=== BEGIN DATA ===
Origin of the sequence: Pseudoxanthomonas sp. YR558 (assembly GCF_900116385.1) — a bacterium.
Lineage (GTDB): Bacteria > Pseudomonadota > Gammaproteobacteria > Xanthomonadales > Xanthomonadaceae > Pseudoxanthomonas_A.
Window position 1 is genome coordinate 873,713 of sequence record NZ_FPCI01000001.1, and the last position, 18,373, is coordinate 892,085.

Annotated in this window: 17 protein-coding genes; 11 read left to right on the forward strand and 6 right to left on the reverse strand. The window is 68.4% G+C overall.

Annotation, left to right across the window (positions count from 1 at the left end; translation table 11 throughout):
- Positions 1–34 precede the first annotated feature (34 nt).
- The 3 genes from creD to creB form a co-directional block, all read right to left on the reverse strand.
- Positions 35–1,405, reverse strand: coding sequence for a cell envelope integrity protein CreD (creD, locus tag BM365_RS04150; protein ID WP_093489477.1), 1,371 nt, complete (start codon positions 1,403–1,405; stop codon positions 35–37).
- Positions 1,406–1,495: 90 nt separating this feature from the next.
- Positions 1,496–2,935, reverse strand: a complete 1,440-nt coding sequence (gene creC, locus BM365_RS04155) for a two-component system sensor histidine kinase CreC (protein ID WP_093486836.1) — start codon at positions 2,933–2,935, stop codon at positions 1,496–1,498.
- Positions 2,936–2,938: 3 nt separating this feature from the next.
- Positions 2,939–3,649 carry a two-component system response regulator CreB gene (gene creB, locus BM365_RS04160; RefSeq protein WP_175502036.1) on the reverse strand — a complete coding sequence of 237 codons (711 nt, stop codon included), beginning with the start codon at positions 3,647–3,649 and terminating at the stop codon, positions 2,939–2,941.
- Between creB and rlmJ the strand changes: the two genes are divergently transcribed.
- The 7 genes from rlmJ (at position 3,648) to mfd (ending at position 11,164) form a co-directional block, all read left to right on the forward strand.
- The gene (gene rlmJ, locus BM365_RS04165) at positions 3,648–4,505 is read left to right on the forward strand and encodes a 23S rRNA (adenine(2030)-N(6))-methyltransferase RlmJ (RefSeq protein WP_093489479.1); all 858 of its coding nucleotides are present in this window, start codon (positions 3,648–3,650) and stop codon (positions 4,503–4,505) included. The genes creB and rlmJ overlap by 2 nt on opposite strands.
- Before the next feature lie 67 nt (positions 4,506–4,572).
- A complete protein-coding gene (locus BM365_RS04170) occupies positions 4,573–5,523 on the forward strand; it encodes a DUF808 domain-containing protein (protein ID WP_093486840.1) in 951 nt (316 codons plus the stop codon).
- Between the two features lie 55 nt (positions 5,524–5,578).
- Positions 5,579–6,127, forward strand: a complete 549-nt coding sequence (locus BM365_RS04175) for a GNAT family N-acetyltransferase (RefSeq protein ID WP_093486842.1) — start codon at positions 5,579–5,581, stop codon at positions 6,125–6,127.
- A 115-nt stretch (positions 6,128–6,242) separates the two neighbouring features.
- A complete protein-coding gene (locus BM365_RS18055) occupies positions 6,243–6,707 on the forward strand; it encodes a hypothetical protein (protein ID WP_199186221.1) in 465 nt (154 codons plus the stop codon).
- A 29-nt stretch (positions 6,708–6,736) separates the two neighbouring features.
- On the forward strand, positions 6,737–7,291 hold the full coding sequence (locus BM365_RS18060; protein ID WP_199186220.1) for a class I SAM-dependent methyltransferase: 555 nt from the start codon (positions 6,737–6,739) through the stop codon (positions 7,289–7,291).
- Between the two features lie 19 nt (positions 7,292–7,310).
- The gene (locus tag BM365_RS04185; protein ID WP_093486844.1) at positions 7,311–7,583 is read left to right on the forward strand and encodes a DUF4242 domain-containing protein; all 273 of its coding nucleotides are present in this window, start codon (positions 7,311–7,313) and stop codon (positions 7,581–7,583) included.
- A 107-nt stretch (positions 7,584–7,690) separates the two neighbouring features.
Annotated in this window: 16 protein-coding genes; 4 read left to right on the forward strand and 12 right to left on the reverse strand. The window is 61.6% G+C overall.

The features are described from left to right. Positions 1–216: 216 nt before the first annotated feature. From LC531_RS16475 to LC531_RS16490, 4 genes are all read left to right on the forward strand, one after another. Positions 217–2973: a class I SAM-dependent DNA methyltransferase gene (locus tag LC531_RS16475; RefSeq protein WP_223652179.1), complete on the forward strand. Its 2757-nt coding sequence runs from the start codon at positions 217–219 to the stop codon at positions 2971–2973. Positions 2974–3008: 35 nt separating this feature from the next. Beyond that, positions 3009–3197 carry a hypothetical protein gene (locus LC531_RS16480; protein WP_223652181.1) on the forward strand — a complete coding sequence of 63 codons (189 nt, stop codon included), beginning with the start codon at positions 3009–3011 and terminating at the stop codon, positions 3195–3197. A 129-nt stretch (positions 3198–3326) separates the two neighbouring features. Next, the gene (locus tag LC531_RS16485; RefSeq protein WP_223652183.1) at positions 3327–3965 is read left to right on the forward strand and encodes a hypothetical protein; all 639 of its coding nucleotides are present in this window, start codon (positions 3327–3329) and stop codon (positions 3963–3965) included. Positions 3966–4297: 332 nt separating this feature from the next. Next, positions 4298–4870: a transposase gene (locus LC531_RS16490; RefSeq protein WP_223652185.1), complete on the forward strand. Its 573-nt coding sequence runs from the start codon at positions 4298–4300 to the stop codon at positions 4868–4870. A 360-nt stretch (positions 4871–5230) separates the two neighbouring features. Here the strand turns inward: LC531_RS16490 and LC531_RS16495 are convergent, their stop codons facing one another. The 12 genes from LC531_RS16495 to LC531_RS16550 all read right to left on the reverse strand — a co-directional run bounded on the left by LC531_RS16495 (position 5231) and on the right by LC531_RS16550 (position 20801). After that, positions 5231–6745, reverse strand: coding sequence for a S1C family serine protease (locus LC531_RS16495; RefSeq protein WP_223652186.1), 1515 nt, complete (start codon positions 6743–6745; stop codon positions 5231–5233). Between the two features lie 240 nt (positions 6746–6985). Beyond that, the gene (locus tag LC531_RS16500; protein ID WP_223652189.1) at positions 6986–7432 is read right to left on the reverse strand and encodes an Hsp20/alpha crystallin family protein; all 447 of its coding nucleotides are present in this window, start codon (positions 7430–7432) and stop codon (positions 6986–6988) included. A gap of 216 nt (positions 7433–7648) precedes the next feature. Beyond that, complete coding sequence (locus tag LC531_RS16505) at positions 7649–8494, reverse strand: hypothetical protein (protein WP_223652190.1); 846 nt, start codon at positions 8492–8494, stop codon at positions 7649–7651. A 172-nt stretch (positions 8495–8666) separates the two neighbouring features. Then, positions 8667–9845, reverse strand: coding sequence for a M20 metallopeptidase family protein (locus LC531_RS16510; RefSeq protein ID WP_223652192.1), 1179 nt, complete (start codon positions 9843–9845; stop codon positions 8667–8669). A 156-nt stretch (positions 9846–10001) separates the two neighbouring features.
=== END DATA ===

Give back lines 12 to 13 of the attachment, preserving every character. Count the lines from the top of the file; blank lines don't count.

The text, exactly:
- Positions 2,939–3,649 carry a two-component system response regulator CreB gene (gene creB, locus BM365_RS04160; RefSeq protein WP_175502036.1) on the reverse strand — a complete coding sequence of 237 codons (711 nt, stop codon included), beginning with the start codon at positions 3,647–3,649 and terminating at the stop codon, positions 2,939–2,941.
- Between creB and rlmJ the strand changes: the two genes are divergently transcribed.